The West Nipissing Food Bank is ending the year on a high note after the annual Christmas fundraising radiothon, held on December 4th on the Moose FM, generated $11,188 in pledges and many boxes of food. Don Clendenning, food bank chair, said it was a joyful event and the results surprised him. “It went off better than expected. I anticipated because of COVID, and the time of year and everyone spending on Christmas and other fundraisers from different organization, that it would be a bit dry. But no, everyone came through – I think we had also about 135 pounds of food.”
He mentioned some major donations from the commercial sector, including $2,000 from the local Canadian Tire, delivered by owner Pierre Marchand, to be matched by a further $2,000 from corporate head office, and a $1,000 donation from Julie Aubin and her staff at Pharmacie Aubin Pharmacy.
Clendenning said the participation level really moved him. “What stood out? A lot of people coming in with smaller donations. We even had two people who are actually clients come in and donate… We had donations from $10 to up to $1000, right across the spectrum. It was really great.” That so many people participate makes it true community event, in Clendenning’s estimation. For him, the food bank acts as a catalyst to pull the community together. “For some reason it really does – ‘galvanizing’ is the word.” The effort to join in makes people feel part of the food bank, even if they never had to use the service themselves. The chair noted that they have some donors who pay on a monthly basis, and those regular contributions keep the food bank in the black.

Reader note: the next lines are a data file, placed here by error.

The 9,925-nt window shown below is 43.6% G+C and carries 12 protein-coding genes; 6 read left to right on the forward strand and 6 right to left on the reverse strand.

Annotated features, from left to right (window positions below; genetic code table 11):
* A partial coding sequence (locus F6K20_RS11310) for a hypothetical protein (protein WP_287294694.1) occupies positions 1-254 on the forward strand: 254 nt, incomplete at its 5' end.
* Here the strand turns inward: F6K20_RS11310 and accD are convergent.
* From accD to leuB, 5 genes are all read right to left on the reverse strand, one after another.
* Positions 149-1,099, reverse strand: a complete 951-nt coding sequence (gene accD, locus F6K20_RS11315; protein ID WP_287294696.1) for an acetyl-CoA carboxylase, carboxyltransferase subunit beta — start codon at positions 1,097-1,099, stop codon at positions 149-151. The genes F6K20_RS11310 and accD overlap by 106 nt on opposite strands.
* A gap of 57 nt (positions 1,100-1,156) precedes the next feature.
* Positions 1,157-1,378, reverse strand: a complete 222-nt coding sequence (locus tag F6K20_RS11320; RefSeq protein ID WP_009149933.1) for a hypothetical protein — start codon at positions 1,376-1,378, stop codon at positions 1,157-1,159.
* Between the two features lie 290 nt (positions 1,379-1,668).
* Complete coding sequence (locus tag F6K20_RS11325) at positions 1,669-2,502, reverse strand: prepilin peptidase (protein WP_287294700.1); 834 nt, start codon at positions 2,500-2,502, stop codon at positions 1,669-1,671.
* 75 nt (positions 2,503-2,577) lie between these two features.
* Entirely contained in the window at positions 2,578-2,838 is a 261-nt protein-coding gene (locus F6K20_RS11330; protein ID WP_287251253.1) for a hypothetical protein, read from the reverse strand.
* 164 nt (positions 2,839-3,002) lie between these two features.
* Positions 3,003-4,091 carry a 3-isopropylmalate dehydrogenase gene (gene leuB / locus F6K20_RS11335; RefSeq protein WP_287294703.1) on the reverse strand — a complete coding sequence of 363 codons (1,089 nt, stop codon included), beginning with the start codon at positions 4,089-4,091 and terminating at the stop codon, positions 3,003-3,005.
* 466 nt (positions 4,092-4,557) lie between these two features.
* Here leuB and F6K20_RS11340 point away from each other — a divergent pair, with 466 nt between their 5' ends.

“The other thing that surprised me was, we asked for 4 or 5 volunteers to spend what time they could during the day to greet people. The lowest we had during the day was 10!” Was it fun? “Yes! Great fun! There was dancing! To put on a good front and look more professional we got everyone t-shirts and a hoodie with Food Bank on the front and Volunteer on the back. We’re going to use those anytime we have a function that’s sort of public – food bank and food rescue days, when we go to do pick-ups and stuff like that. It helps identify us, so the cashiers don’t stop us going out the door with a wagon of food,” laughed Clendenning.